Winemaking goes against the prevailing winds of our modern life. While today we are driven to do everything more quickly, to expect that every need can be met immediately, to believe we can understand anything straightaway with increasing amounts of information at our fingertips, to craft a great wine means knowing how to wait…

Nature has its own timing and to think that we can control it, accelerate it, is not only presumptuous but also a source of serious errors. Driven by financial pressures, assured by the “miracle cures” of modern chemistry and encouraged by government subsidies, mainstream viticulture and winemaking have been for some time now doing everything backwards.  The traumatic omega graft in industrial nurseries, selected clones (the only subsidized way to replant a vineyard), the use of herbicides and pesticides which not only kill the ecosystem, but also encourages the farmer’s neglect of soils, thermovinification (heating to near-boiling temperatures prior to fermentation which eliminates everything that lends to a wine’s distinctiveness) and so on.  All this has given us soulless wines, at best standardized, produced by vines that will have died before reaching 25 years.

I admit that when I started out I did my share of these errors. But I have revised my philosophy over the years, and based on strong beliefs I have adopted an approach that may seem diehard and unrealistic given my age (55 years and counting) but which is justified by the interest shown by the next generation. We have the time, the time to get it right, even if I won’t be the one to benefit.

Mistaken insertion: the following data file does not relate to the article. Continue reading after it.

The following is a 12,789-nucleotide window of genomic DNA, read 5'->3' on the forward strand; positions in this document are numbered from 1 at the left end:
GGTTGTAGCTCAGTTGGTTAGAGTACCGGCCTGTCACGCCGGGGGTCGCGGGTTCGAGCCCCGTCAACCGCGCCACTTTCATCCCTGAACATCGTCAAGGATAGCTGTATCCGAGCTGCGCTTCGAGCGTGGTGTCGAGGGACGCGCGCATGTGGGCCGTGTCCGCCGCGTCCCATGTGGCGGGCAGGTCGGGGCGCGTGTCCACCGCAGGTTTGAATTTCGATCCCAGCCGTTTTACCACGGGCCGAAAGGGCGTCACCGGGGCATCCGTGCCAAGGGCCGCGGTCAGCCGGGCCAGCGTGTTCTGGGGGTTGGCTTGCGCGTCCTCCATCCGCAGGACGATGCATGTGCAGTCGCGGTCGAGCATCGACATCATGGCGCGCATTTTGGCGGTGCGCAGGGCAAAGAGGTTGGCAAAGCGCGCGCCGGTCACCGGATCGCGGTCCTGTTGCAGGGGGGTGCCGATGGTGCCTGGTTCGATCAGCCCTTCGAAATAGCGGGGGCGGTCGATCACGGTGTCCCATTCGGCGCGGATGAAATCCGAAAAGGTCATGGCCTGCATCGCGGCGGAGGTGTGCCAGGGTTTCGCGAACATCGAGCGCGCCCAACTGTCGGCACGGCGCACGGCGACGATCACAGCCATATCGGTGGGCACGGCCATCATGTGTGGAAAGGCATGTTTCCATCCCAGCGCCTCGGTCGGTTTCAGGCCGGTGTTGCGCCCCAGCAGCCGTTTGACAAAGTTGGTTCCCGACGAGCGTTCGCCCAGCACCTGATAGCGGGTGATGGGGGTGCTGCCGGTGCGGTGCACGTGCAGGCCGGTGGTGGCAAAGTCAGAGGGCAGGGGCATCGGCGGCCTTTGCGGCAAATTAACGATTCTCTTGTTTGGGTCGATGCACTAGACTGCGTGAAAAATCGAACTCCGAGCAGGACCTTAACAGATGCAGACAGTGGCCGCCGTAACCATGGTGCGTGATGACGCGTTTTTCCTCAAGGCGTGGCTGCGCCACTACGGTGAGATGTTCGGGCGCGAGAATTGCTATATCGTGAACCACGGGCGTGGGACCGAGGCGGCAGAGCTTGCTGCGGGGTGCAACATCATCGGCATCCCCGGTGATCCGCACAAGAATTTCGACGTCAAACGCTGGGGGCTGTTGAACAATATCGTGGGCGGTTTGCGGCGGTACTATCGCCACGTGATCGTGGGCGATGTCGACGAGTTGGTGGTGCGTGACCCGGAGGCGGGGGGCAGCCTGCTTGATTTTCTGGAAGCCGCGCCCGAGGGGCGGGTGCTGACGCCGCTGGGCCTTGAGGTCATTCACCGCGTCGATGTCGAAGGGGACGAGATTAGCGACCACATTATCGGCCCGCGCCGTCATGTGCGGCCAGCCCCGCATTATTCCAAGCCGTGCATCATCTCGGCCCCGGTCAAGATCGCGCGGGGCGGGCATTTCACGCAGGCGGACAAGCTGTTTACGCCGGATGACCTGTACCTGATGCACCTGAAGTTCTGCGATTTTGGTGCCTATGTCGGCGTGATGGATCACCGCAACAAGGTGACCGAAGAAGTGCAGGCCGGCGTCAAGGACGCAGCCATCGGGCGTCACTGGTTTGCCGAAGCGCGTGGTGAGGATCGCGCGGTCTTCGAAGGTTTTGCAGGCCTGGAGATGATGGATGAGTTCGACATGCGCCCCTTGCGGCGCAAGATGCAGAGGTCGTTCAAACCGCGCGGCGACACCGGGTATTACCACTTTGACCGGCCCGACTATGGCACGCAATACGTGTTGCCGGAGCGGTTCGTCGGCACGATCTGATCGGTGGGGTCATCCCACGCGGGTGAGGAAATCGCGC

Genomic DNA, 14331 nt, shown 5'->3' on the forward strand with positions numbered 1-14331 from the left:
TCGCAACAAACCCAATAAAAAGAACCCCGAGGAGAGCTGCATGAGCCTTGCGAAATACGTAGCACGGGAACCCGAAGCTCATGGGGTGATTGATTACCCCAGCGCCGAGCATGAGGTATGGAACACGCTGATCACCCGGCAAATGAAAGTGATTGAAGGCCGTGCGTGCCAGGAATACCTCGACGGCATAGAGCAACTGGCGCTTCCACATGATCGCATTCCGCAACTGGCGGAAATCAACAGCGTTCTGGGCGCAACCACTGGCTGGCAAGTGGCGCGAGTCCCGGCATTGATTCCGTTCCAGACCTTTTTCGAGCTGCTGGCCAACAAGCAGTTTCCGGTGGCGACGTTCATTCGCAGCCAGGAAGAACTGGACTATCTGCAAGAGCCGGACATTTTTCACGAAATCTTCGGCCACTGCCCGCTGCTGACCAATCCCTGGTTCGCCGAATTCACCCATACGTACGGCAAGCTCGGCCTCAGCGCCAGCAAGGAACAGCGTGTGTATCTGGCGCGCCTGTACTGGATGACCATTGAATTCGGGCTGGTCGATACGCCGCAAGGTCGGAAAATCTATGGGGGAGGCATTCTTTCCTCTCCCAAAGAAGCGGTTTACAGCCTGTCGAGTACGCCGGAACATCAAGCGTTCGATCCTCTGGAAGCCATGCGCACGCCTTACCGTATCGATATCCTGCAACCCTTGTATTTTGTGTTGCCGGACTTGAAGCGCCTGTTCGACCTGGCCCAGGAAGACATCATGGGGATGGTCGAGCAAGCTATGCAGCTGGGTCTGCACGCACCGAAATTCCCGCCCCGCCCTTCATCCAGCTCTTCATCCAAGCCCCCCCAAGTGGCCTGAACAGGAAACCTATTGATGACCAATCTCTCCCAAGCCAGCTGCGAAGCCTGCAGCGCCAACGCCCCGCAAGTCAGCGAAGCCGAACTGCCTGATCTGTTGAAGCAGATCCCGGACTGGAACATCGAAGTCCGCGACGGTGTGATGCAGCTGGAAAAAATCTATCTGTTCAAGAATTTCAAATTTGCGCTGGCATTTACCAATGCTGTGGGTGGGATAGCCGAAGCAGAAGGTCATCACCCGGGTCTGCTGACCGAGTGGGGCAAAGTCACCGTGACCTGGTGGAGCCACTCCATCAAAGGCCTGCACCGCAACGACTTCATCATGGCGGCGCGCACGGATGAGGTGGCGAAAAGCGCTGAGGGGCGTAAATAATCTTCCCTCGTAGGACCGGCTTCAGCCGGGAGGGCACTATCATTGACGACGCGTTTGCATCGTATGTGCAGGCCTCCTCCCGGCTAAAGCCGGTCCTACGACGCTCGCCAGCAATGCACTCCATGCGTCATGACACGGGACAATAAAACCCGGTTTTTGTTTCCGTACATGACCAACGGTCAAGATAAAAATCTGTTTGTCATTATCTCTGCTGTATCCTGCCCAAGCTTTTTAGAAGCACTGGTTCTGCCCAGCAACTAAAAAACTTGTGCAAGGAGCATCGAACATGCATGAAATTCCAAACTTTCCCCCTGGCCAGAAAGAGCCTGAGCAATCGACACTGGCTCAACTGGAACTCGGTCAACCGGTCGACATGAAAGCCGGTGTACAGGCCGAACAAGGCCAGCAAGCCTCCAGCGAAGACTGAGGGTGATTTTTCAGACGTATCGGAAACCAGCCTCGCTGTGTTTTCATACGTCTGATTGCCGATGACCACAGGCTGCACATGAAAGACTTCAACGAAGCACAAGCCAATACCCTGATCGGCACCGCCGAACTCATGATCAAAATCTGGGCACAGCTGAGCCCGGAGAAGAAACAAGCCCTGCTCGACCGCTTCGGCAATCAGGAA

A young bushvine (or gobelet), that will join its older siblings...

A young bushvine (or gobelet), that will join its older siblings…

For the past five years, all our new vines are unsubsidized massal selection (grafts harvested from old vines that are still producing beautiful fruit & have resisted everything life threw at them for over 80 years). In our future new plantations we will first plant the rootstock (which bears no grapes), let it develop its root system for 3 years, and then graft it with massal selection. This may be more expensive but it’s much less stressful for the plant and was standard practice when my father started in viticulture.

a young bushvine being trained by human hands...

a young bushvine being trained by human hands…

We have also returned to bush vine, which was the norm in the region because it’s best suited to our climate, but is also not subsidized. Caring for the soil and organic vineyard management are both time consuming, but they are important in allowing the vine to find its place in a balanced ecosystem, the benefits of which we’re already seeing with respect to the quality of our wines, and will continue to amplify as time goes by. The fruit set is delayed, the plant has time to find its balance before producing and I am convinced that all this work will have a very positive impact on the life expectancy of our vineyards and thus their ability to produce great wines.

… and will become a magnificent healthy bushvine !

… to come a magnificent healthy bushvine !

Closer to you, taking the time to open a bottle in advance, letting it open, allowing it to reach the right serving temperature, and then sharing it around a lively meal with family and friends is true bliss.

Has time become the ultimate luxury?